What are some clear boundaries and rules parents can set regarding their child’s media consumption?

What are some clear boundaries and rules parents can set regarding their child’s media consumption?

When setting boundaries and rules for your child’s media consumption in Australia, it’s important to consider their age, developmental stage, and individual needs. While the general principles for setting boundaries are similar worldwide, there are specific guidelines and resources available in Australia. Here are some key considerations:

  1. Utilise classification systems: Australia has its own classification systems for media content, including video games. The Australian Classification Board rates films, TV shows, and games to help parents make informed decisions about suitability for different age groups. Familiarise yourself with the classifications and use them as a guide when determining appropriate content for your child.
  2. Age-appropriate guidelines: The Australian Government’s eSafety Commissioner provides resources and recommendations for age-appropriate online activities, including media consumption. They offer guidelines based on developmental stages to help parents make informed decisions about suitable media content and online experiences for their children.
  3. Online safety and privacy: Teach your child about online safety, privacy, and responsible online behaviour. Discuss topics such as the importance of protecting personal information, using strong passwords, and being cautious when interacting with others online. The eSafety Commissioner’s website (www.esafety.gov.au) offers resources and advice for online safety in Australia.
  4. Screen time limits: Set limits on the amount of time your child spends on media consumption, including video games. The Australian Government’s Department of Health provides guidelines on screen time recommendations for different age groups. Consider these guidelines when establishing screen time limits for your child.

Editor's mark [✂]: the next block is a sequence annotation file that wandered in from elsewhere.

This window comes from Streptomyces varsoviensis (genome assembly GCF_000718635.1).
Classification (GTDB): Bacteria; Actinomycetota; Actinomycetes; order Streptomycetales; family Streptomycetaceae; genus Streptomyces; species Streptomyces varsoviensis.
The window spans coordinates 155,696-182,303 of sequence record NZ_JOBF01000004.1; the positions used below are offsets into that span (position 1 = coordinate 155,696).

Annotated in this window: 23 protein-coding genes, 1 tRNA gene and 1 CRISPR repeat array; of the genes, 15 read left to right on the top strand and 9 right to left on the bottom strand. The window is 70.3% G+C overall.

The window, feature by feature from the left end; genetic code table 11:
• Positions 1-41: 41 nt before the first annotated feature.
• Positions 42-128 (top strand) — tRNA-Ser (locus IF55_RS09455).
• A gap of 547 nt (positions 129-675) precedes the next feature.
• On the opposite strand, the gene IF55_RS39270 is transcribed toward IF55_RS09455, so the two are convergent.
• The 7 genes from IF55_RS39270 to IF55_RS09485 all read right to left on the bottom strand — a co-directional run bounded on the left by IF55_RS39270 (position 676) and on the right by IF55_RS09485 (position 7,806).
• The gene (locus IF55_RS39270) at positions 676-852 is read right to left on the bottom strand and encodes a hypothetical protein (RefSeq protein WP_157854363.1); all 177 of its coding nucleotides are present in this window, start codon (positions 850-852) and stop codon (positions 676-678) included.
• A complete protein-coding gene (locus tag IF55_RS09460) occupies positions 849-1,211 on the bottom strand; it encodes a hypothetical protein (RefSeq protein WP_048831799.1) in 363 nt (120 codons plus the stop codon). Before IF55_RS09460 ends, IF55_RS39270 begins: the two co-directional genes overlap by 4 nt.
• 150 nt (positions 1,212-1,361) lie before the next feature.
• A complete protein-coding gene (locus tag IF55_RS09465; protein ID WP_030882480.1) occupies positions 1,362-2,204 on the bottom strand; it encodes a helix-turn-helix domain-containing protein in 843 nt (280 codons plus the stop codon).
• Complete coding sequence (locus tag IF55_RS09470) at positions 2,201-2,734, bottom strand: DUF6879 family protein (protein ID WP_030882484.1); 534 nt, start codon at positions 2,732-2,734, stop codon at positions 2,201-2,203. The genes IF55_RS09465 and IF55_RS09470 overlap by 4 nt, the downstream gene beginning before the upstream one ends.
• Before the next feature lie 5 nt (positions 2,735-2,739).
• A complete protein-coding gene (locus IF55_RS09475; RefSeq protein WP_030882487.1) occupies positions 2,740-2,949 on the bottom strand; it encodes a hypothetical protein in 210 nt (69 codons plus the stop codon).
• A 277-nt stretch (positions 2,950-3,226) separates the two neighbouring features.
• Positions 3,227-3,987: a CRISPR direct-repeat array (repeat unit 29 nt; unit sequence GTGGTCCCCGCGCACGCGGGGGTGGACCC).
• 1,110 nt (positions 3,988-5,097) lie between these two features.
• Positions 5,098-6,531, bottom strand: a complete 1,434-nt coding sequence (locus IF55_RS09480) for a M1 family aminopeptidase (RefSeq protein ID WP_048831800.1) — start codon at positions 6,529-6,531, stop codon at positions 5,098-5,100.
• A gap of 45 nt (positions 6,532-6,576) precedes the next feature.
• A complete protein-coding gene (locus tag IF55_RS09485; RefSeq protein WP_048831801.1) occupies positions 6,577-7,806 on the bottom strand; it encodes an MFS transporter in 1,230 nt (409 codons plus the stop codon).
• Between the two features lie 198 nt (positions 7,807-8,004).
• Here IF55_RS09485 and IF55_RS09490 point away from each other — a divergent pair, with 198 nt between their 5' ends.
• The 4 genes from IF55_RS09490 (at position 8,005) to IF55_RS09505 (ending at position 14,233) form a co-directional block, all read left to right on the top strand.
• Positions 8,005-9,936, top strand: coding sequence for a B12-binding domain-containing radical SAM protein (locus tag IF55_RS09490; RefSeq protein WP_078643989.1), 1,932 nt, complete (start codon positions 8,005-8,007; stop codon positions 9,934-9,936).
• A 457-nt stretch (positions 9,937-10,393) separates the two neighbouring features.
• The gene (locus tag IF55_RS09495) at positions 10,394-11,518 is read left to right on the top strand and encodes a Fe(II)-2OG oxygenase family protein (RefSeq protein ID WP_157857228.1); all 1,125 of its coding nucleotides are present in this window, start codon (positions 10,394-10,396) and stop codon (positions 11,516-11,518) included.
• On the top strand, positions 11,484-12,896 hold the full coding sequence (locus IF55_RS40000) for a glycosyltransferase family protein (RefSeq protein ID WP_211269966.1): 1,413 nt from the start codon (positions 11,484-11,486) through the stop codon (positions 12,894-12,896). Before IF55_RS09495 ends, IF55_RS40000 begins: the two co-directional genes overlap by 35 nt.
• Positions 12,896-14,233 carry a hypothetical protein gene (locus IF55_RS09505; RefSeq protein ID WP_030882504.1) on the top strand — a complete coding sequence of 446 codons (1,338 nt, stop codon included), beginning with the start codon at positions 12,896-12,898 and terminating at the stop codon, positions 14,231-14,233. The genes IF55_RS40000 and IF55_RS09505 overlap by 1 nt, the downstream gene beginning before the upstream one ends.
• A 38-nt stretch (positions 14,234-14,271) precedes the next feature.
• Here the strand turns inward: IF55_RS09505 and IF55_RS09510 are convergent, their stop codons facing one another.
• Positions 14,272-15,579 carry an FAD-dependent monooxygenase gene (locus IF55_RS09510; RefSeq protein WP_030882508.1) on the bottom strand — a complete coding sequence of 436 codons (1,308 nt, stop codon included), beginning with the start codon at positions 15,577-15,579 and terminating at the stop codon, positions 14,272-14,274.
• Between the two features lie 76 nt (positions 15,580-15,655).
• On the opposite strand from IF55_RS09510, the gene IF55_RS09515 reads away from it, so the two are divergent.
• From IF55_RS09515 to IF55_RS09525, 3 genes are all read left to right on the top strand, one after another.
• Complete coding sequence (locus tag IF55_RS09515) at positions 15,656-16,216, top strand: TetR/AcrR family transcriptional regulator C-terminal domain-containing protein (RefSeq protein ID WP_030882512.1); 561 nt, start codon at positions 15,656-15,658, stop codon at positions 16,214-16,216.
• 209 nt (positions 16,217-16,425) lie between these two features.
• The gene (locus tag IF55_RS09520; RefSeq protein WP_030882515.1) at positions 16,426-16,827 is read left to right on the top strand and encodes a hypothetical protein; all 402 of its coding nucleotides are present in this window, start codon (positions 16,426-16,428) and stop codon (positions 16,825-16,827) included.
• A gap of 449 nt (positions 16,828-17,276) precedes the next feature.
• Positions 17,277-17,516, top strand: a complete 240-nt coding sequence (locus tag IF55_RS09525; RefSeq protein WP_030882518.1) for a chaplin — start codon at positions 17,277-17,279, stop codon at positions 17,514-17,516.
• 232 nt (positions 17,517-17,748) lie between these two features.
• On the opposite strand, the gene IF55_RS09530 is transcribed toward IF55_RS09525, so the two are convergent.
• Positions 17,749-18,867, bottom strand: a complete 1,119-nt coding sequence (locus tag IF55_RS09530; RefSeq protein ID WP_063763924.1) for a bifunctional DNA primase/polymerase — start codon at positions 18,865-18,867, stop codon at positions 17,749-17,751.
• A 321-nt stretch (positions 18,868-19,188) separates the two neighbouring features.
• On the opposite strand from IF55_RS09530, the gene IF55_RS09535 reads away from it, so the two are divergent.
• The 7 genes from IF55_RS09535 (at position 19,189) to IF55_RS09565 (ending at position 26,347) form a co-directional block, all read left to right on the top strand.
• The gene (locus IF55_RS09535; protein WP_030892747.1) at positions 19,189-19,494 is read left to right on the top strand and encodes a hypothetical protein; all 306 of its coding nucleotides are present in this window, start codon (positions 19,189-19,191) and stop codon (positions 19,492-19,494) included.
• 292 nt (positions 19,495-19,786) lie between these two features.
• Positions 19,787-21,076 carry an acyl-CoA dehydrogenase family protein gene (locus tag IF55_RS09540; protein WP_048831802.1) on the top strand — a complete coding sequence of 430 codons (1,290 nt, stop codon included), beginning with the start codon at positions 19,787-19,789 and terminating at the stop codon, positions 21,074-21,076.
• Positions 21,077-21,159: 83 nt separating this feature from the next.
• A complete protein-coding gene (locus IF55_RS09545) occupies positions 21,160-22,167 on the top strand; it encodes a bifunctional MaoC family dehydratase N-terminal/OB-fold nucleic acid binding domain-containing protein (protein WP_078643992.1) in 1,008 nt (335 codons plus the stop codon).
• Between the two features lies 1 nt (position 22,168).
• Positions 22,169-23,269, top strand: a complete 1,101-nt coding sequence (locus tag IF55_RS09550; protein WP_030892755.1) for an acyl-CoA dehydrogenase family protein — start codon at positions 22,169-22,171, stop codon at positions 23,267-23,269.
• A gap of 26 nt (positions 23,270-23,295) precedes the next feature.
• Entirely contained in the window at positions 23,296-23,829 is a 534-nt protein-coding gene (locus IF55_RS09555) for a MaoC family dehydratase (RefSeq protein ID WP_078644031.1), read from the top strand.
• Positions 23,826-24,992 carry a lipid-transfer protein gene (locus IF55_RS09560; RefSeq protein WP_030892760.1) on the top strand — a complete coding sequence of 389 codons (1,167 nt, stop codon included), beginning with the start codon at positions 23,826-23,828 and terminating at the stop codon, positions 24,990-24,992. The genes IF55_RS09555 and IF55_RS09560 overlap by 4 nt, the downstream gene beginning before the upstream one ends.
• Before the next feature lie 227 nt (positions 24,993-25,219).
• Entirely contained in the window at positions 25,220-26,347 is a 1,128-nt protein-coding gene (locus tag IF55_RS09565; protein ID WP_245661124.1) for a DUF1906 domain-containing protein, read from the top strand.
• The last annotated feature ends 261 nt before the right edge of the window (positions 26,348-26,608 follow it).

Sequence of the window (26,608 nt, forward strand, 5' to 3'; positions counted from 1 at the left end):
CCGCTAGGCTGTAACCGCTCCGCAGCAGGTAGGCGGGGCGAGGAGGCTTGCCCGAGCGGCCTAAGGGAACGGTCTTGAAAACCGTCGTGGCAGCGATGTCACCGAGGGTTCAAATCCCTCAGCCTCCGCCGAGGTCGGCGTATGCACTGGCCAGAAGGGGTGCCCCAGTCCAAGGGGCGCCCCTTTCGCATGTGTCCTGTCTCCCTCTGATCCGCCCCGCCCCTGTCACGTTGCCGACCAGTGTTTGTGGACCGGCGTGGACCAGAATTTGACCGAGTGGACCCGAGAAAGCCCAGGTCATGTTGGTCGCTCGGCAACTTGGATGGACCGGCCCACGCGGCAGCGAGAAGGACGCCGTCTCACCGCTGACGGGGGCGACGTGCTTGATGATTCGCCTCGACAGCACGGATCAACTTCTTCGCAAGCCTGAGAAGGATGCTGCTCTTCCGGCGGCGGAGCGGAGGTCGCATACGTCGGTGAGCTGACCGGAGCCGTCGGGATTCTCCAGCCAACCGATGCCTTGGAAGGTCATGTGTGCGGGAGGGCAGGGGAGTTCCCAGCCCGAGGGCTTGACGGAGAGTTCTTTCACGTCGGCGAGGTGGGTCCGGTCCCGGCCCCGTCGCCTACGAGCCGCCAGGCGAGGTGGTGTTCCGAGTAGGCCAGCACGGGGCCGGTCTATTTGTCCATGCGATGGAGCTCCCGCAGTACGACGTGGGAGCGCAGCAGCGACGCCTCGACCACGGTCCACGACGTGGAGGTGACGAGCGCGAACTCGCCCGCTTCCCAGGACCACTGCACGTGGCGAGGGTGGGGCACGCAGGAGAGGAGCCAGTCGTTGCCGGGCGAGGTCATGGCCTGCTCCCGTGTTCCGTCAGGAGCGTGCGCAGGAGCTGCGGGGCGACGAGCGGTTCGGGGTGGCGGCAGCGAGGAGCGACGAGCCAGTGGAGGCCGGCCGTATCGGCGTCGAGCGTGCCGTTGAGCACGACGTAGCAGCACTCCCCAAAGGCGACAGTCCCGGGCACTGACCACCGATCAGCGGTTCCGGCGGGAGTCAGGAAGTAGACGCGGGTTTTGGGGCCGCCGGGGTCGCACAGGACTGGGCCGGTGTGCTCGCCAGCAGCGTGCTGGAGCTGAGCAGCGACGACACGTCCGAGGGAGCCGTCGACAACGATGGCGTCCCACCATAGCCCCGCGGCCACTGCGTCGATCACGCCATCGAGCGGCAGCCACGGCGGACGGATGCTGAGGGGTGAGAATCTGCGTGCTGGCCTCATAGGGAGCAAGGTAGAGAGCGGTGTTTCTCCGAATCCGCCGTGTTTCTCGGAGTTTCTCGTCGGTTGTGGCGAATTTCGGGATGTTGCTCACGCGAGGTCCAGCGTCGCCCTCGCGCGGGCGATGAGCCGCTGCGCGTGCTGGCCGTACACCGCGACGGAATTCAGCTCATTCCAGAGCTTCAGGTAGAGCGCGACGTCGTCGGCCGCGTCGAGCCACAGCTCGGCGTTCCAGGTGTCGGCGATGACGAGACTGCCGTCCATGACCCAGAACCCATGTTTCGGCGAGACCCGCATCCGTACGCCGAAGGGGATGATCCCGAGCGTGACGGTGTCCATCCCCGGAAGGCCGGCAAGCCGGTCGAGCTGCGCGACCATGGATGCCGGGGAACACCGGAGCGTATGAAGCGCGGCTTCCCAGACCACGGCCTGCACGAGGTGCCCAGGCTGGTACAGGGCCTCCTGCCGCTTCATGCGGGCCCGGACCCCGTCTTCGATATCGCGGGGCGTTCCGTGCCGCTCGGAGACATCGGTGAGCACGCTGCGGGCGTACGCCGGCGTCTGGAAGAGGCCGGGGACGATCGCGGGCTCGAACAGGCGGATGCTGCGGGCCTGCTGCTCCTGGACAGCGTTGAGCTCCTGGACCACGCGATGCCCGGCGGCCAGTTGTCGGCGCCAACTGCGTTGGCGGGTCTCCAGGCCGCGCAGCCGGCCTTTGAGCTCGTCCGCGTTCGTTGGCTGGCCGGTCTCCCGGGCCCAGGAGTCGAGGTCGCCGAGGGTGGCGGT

5. Balance with physical activity: Encourage a balance between sedentary media activities and physical activity. The Australian Government’s Department of Health recommends at least one hour of moderate to vigorous physical activity for children and adolescents each day. Establish rules that promote regular exercise and outdoor play alongside media consumption.
  6. Create media-free zones and times: Designate specific areas in your home, such as bedrooms or mealtimes, as media-free zones. Establish times during the day, such as before bedtime, where media use is not allowed. Encourage family activities and communication during these designated media-free periods.
  7. Use parental control features: Take advantage of parental control features available on devices, gaming consoles, and internet routers to monitor and limit your child’s access to inappropriate content. These features can assist you in managing your child’s media consumption and online experiences.
  8. Open communication and guidance: Maintain open and ongoing communication with your child about their media consumption. Talk to them about responsible media use, digital citizenship, and ethical online behavior. Be available to answer their questions, address concerns, and guide them in making responsible choices.

Remember that these boundaries and rules should be age-appropriate, flexible, and adaptable to your child’s individual needs. It’s important to regularly review and revise these boundaries as your child grows and their media habits evolve. Additionally, staying informed about online safety resources, guidelines, and educational campaigns in Australia can help you make informed decisions and provide the necessary guidance for your child’s media consumption.


“For screen time, the guidelines recommend:
  • no screen time for children younger than two years.
  • no more than one hour per day for children aged 2–5 years.
  • no more than two hours of sedentary recreational screen time per day for children and young people aged 5–17 years (not including schoolwork)”.

Source: https://aifs.gov.au/resources/short-articles/too-much-time-screens